Predicting Tax Lien Volume, Part 1

We finally had some time to start on our project of predicting next month’s tax lien volume.  Predicting the next value in a time series is often difficult, but we figured we would give it a shot and see what happened.

The data for this analysis was extracted from our internal database of all federal tax liens filed over the past 20 years.  We cleaned up the data, ran some SQL queries, and generated our data set of total federal liens filed monthly between January 1990 and May 2014. This gave us 293 months of data to feed into our models.  We also added some attributes we thought might be predictive of lien volume such as working days in a month, unemployment rate, and 3 moving averages. For example, we had to use last month’s unemployment rate to predict this month’s lien volume.  Why?  Because we don’t know unemployment rate until it is released by the government a few days into the following month.  Below is the meta data for the table used in our analysis.  TotalLiens is a ‘label’ meaning that it is the value we are trying to predict.



Using RapidMiner, Excel, and a little R, we whipped up two models.  We won’t bore you with all the details, but we split the data into training and testing sets. Then trained our models with a cross validation, reapplied our models to the training set, and finally applied the models to the testing set to see how they performed out of the sample.  This is not perfect data mining protocol, but it gives a decent sense of how we can use different types of models on this data.  Here is our process in RapidMiner to train and test the two models simultaneously.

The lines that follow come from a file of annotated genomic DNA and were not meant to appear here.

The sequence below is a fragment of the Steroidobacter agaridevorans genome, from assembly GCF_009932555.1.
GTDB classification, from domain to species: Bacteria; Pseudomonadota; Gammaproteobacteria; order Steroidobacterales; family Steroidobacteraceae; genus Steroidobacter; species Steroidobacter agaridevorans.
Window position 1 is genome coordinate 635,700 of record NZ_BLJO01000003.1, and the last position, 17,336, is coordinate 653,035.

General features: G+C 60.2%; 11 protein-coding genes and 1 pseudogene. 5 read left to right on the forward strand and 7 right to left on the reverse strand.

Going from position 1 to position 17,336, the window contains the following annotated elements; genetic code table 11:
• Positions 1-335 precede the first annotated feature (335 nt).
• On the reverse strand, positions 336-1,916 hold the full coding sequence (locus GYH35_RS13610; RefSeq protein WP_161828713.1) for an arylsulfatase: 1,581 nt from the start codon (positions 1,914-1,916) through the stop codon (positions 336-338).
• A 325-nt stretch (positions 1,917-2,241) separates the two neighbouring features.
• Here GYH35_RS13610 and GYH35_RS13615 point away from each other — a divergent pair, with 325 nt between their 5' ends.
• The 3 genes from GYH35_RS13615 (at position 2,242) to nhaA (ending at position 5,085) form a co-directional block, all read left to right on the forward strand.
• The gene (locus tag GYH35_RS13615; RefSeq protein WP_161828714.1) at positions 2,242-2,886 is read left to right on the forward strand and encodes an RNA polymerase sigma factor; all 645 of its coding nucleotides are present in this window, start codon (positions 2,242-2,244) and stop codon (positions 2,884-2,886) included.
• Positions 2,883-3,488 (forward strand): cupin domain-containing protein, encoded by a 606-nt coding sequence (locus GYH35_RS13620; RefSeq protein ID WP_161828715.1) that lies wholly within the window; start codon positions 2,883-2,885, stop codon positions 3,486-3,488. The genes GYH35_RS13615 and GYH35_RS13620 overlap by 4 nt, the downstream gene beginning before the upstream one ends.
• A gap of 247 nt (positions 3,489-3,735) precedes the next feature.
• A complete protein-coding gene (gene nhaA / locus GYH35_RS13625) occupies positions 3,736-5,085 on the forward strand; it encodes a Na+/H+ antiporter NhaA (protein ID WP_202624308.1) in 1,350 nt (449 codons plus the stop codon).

The 2 models tested were a classic Linear Regression and a Neural Net. Below are the out of sample results for the two approaches compared to actual federal lien volume.

For both models, the out of sample prediction was off by about 1,600 liens or 14% per month.  That’s not terrible; however, these results are nothing to write home about.  The models may improve significantly if we retrain them every month, to predict the following month.  That would be interesting to test.

Next time we will explore this problem in a slightly different way.  While time series prediction can be difficult, we can always reframe this as a classification problem.  In other words, instead of predicting the number of liens next month, maybe we should try to predict whether the number of liens will go UP or DOWN.  That might prove more useful.  If we know there will be more liens filed next month and liens are correlated to revenue then we know revenue will increase.  In the real world it’s more complex, but this gives us a sense of what is possible with predictive analytics.

What’s New at Extrakt?